Associations of occupational tasks with knee and hip osteoarthritis: the Johnston County Osteoarthritis Project.

Published

Journal Article

OBJECTIVE: This cross-sectional study examined associations of occupational tasks with radiographic and symptomatic osteoarthritis (OA) in a community-based sample. METHODS: Participants from the Johnston County Osteoarthritis Project (n = 2729) self-reported the frequency of performing 10 specific occupational tasks at the longest job ever held (never/seldom/sometimes vs often/always) and lifetime exposure to jobs that required spending > 50% of their time doing 5 specific tasks or lifting 22, 44, or 110 pounds 10 times weekly. Multivariable logistic regression models examined associations of each occupational task separately with radiographic and symptomatic knee and hip OA, controlling for age, race, gender, body mass index, prior knee or hip injury, and smoking. RESULTS: Radiographic hip and knee OA were not significantly associated with any occupational tasks, but several occupational tasks were associated with increased odds of both symptomatic knee and hip OA: lifting > 10 pounds, crawling, and doing heavy work while standing (OR 1.4-2.1). More occupational walking and standing and less sitting were also associated with symptomatic knee OA, and more bending/twisting/reaching was associated with symptomatic hip OA. Exposure to a greater number of physically demanding occupational tasks at the longest job was associated with greater odds of both symptomatic knee and hip OA. CONCLUSION: Our results confirm an association of physically demanding occupational tasks with both symptomatic knee and hip OA, including several specific activities that increased the odds of OA in both joint groups. These tasks represent possibilities for identifying and targeting at-risk individuals with preventive interventions.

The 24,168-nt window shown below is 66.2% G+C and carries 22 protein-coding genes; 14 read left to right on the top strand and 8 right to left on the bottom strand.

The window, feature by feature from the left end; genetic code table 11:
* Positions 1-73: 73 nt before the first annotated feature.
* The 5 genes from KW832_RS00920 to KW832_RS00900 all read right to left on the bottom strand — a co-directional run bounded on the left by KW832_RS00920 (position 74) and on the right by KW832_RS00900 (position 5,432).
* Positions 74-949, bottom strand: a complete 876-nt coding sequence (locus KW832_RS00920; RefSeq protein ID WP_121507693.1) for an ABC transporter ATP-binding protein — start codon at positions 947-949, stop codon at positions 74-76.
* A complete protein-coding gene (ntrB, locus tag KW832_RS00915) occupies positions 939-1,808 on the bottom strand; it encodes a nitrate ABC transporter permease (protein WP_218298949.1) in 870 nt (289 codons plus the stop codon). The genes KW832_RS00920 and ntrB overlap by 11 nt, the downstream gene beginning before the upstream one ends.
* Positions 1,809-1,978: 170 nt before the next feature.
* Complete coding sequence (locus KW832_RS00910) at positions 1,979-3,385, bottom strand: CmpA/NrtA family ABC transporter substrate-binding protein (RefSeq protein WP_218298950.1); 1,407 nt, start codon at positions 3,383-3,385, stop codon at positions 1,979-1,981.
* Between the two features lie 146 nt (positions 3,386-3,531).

Full Text

Duke Authors

Cited Authors

  • Allen, KD; Chen, J-C; Callahan, LF; Golightly, YM; Helmick, CG; Renner, JB; Jordan, JM

Published Date

  • April 2010

Published In

Volume / Issue

  • 37 / 4

Start / End Page

  • 842 - 850

PubMed ID

  • 20156951

Pubmed Central ID

  • 20156951

International Standard Serial Number (ISSN)

  • 0315-162X

Digital Object Identifier (DOI)

  • 10.3899/jrheum.090302

Language

  • eng

Conference Location

  • Canada